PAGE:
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kevin klein
03-03-2007, 05:30 PM
Dear sir

Last night I made a batch of unwashed emulsion and shot a number of plates today, It worked out better than I expected with better contrast, density and speed compaired to what I have been using. The main thing is that the emulsion after development exhibits a surface texture similar to that of hypo chrystals as when fixer is left out and dried in the tray,as small small linear surface lines, but does not seem to cause any problems other wise other than a tendancy to lift from the plate some times.

The stuff is thicker than the other emulsion I have been using and coats better, sort of like a double cadmium collodion. Would less gelatin or more water result in a smooth consistent surface with out sacrificing the image quality?

Inert gelatin was used with sensitiser, accidentaly used twice as much as shuld have been used. Could a new batch be made and intermixed with this one, or should it be washed? What effect will washing have?

Also,is the addition of potasium bromide as a final for stabeliser a good idea for this emulsion?

I do'nt mean to sound whiney but this is one of those things where simpler might be better.


Photo Engineer
03-03-2007, 05:37 PM
The effect you describe is typical of unhardened emulsion or hardened emulsion that is not left to dry long enough. What you describe is severe reticulation.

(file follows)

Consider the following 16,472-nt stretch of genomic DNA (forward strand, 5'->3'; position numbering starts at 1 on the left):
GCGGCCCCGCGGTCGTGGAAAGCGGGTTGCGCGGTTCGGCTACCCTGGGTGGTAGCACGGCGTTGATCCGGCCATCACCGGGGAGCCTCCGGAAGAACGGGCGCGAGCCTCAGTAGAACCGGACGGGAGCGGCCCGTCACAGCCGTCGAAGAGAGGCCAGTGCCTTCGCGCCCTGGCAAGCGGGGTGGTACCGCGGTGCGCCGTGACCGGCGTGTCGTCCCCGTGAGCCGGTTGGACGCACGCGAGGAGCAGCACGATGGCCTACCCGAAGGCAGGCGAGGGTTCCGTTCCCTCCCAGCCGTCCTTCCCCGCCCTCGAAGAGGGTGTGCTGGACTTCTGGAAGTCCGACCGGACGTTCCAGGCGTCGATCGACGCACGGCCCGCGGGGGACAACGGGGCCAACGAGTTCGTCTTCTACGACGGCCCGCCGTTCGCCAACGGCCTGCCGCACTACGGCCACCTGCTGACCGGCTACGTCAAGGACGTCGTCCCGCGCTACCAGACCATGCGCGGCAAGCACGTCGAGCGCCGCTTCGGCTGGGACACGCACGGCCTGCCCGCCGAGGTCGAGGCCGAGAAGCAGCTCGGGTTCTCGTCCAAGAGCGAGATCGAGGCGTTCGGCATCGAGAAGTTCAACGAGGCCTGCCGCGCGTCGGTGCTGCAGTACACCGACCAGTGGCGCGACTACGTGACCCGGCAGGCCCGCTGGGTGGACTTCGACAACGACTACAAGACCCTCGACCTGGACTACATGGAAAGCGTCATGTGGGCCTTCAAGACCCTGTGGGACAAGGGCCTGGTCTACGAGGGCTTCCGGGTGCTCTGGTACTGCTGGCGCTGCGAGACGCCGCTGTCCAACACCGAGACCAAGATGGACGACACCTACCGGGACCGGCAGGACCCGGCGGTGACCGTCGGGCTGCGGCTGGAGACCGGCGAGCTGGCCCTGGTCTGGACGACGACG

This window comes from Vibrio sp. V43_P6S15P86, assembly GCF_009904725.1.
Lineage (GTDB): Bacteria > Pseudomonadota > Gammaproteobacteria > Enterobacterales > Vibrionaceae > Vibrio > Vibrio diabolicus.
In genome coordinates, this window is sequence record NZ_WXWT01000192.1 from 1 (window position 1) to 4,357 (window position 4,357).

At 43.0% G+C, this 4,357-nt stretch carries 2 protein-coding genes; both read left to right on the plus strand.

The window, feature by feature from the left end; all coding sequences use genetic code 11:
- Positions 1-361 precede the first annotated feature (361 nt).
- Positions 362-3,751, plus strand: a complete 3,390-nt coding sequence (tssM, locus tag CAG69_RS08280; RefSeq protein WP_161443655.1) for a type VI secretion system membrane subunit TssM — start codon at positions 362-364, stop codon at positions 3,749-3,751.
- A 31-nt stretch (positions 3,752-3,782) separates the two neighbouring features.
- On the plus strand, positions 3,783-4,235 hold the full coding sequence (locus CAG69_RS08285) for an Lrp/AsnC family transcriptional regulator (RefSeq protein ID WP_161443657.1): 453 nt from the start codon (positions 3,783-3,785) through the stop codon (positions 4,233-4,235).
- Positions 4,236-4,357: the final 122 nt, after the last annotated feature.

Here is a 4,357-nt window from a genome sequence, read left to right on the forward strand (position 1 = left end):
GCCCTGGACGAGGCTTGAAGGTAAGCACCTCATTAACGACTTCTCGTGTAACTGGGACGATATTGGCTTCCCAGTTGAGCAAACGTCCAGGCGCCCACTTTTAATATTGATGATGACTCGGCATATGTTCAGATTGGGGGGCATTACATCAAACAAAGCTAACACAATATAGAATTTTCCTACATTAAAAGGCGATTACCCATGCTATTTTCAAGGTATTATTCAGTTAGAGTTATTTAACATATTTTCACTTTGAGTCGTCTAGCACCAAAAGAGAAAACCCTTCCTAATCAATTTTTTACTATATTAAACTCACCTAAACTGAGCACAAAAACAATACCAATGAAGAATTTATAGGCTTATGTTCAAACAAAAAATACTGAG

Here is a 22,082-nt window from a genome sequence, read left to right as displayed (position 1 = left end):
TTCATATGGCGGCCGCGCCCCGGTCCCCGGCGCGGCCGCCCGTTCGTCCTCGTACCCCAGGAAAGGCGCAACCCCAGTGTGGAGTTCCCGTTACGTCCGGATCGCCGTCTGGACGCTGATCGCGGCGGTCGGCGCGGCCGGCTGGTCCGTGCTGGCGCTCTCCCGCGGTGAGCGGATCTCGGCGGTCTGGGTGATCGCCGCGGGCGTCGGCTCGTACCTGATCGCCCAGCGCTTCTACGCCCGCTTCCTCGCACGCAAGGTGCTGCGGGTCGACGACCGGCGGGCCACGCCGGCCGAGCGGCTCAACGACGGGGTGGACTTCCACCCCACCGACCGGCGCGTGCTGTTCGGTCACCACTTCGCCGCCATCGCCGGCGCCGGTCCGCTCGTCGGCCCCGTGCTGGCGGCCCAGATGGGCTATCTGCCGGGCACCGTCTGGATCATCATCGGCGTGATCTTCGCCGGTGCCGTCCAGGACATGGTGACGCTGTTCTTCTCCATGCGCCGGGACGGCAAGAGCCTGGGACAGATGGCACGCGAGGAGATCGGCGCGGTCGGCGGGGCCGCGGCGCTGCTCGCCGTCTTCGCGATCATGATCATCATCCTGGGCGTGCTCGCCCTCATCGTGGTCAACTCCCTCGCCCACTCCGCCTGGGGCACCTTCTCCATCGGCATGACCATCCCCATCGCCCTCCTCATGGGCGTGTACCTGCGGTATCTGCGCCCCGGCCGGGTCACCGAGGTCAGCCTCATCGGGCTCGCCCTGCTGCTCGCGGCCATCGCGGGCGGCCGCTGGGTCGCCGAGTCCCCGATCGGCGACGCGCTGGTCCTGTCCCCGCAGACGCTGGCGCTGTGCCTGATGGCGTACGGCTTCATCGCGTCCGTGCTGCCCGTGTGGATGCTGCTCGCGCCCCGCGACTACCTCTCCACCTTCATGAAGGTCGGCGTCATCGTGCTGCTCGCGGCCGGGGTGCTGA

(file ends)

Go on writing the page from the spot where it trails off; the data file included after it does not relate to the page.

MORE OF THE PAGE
It could also be due to the lack of adhesion to the support. This would be the case of an unwashed emulsion on glass or film, or emulsion coated on a poorly subbed film.

As a final stabilzer to a washed emulsion, potassium bromide is a good stabilizer, but the Tetra Aza Indene I describe elsewhere, and which is in Jim Browning's article is even better. I'm trying to arrange to have it made available as a solution from a distributor as it is tricky to make up.

The final coated gelatin should be between 5 and 12% with the best being around 8 - 10%.

You cannot easily mix a sulfur sensitized emulsion with one that is unsensitzed, but you can mix a spectrally sensitized emulsion with one that is not spectrally sensitzed and sometimes get good results.

Adding too much sulfur increases fog, adding too much sensitizing dye will decrease speed and contrast.

Emulsion making is not easy, but once you learn it, it becomes easier and easier with each repeat performance.

All the best to you.


03-03-2007, 06:04 PM
Could you please give this some context? Percentage of what?

The final coated gelatin should be between 5 and 12% with the best being around 8 - 10%.



Photo Engineer
03-03-2007, 07:04 PM
Gelatin in water. That is, for 10%, 10 grams of gelatin in 100 grams of total emulsion. The gelatin is 250 BI photo grade, bone gelatin.


kevin klein
03-04-2007, 06:08 PM
Thanks for the info. I did wash the emulsion and it is behaving much better.
The speed and density are much better than what I have been using.

As far as I am concerned this simpler bromide emulsion is the thing to use, I am very pleased, good density for albumen printing.

Photo Engineer
03-04-2007, 06:14 PM
You said it was one I posted earlier.

Was this the Ammonia emulsion?